Does watching the NFL draft qualify as watching sports?

Posted on April 26, 2010


3.7 million people tuned into live coverage of the NFL draft this past weekend. And that figure surely doesn’t include my father, since he was watching in Mexico. My dad never really stops following the NFL during the calendar year. The official end of the season with the Super Bowl just slightly alters his ratio of watching actual games to watching chatter about games. But the draft is like the Super Bowl of the off-season, and I suspect he didn’t miss a minute of it.

I have always teased him about this. I’m willing to let the cards fall in the off-season where they will and start paying attention to the NFL again in the fall. There are more than enough other sporting events between February and September to fill my quota.

But I have to admit, the NFL is not like other sports, and if you are truly drawn to what it does better than any other sport, it makes sense that you will be intrigued by what goes on during the draft.

The NFL is a competition not so much between teams of players, but between tandems of General Managers and Head Coaches. This is in part because of the highly evolved strategic nature of managing a football team. Success depends on highly developed strategic decisions for each play and game, and for the composition of the team. That is, you can’t win without taking into account how your opponents are taking into account how you are taking their strategies into account. With 22 players in highly differentiated positions in motion on any given play, and with a successful play generally requiring near-perfect execution by all 11 players on your team, no major sport has as many components to account for in its strategic planning.

Winning the long-term strategic game is complicated for GMs because of the genuinely egalitarian way the NFL has evolved. Virtually all of the star players enter the league in an egalitarian draft, with the worst teams getting to pick first in each round. (This is true in other North American sports, though unheard of in, say, European soccer.)  A strict salary cap means that every GM has the same amount of money to spend on player salaries. And most unusually, the NFL pools the scouting resources of its teams, especially through “combines” that allow all scouts to watch the best prospects run drills. They all have pretty much the same information about draftable players. In fact, in some ways, their information is not significantly better than the information that is available to journalists and the general public.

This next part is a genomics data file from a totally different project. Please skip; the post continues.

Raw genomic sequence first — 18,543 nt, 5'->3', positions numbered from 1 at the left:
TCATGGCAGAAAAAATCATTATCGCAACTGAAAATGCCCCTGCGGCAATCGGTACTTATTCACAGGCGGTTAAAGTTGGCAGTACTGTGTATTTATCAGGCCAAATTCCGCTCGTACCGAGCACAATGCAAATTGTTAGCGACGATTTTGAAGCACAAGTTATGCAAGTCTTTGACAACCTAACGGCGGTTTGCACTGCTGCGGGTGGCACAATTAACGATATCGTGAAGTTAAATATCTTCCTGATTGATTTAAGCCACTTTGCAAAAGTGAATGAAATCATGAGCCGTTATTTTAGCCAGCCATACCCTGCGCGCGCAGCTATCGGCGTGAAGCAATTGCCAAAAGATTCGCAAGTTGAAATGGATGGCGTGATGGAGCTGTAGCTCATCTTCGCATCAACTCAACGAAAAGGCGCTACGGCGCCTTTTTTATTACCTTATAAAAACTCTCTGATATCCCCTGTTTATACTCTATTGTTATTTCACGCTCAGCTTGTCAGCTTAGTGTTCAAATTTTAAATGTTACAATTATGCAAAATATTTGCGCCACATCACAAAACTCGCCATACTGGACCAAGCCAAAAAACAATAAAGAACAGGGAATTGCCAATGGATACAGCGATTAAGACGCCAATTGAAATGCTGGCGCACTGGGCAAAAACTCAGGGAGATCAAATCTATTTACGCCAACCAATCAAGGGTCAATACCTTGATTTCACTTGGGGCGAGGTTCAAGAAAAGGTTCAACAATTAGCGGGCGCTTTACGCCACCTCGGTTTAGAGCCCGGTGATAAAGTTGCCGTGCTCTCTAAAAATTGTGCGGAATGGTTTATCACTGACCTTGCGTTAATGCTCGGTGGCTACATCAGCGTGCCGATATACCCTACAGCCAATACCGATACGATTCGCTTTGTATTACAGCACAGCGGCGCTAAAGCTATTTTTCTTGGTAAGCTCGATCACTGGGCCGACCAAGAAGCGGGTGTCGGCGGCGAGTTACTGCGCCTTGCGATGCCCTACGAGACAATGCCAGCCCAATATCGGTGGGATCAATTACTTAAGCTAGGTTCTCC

Hence the intense interest in the draft. With relatively little trading of players, and with careers that are generally so short that free agency results in little shuffling of the rosters, the draft, and the trades for draft picks, is where it’s at. The GMs and coaching staffs that can develop the most accurate valuations of players will win more Super Bowls. NFL GMs are essentially hedge-fund managers, and the smartest guys in the room generally win.

If you really love NFL football for what it does in a more sophisticated way than any other sport, why shouldn’t you be curious to watch the GMs on the three days when they actually, in some sense, get to take the field? I’m personally willing to read a quick post-facto analysis (like this) of who was picked, and of what the picks and trades reveal about underlying team strategies. But I can hardly blame a true fan — like my dad — for wanted to take in all the speculation and analysis in real time.